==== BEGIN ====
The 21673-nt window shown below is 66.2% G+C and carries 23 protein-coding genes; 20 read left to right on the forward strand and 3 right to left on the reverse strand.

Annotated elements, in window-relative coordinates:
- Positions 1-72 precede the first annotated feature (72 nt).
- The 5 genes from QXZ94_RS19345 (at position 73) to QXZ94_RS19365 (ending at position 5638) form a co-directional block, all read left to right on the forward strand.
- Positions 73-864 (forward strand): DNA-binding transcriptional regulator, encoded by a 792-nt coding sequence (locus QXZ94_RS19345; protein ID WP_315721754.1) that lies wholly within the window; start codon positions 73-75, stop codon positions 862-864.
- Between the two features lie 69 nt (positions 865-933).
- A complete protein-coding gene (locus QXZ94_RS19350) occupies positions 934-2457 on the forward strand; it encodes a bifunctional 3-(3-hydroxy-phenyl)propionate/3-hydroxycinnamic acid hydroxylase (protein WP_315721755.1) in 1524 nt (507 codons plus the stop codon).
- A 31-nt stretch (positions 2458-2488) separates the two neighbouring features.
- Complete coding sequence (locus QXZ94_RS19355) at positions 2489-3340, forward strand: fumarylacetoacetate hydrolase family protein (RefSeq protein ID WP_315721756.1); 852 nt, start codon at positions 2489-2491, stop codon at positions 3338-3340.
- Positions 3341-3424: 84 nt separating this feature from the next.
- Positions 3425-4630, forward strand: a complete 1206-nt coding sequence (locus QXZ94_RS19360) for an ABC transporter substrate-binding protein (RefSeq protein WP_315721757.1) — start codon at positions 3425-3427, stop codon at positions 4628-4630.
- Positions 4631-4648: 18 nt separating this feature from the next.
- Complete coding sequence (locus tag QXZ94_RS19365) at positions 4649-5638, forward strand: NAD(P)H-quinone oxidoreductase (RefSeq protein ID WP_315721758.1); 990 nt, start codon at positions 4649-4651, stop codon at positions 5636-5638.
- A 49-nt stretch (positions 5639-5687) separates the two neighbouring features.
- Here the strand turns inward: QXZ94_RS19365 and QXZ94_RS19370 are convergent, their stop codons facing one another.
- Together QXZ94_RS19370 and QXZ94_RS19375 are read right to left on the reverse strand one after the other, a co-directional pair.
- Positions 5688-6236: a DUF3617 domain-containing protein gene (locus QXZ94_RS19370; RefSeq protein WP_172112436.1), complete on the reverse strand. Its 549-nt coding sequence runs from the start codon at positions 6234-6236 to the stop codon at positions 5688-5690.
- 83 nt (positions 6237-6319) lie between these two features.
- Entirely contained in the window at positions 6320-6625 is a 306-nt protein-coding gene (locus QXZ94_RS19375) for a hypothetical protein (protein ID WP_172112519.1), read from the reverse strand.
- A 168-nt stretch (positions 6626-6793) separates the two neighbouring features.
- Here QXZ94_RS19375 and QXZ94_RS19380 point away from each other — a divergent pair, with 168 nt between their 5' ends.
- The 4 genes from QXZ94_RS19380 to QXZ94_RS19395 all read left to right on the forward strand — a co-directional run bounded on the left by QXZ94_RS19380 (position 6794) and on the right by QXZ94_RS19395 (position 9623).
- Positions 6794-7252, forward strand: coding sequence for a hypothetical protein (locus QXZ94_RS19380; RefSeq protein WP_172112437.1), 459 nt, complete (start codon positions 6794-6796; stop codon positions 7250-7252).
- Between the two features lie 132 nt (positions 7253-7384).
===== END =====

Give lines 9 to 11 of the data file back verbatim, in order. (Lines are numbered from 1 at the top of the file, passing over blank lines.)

- Complete coding sequence (locus QXZ94_RS19355) at positions 2489-3340, forward strand: fumarylacetoacetate hydrolase family protein (RefSeq protein ID WP_315721756.1); 852 nt, start codon at positions 2489-2491, stop codon at positions 3338-3340.
- Positions 3341-3424: 84 nt separating this feature from the next.
- Positions 3425-4630, forward strand: a complete 1206-nt coding sequence (locus QXZ94_RS19360) for an ABC transporter substrate-binding protein (RefSeq protein WP_315721757.1) — start codon at positions 3425-3427, stop codon at positions 4628-4630.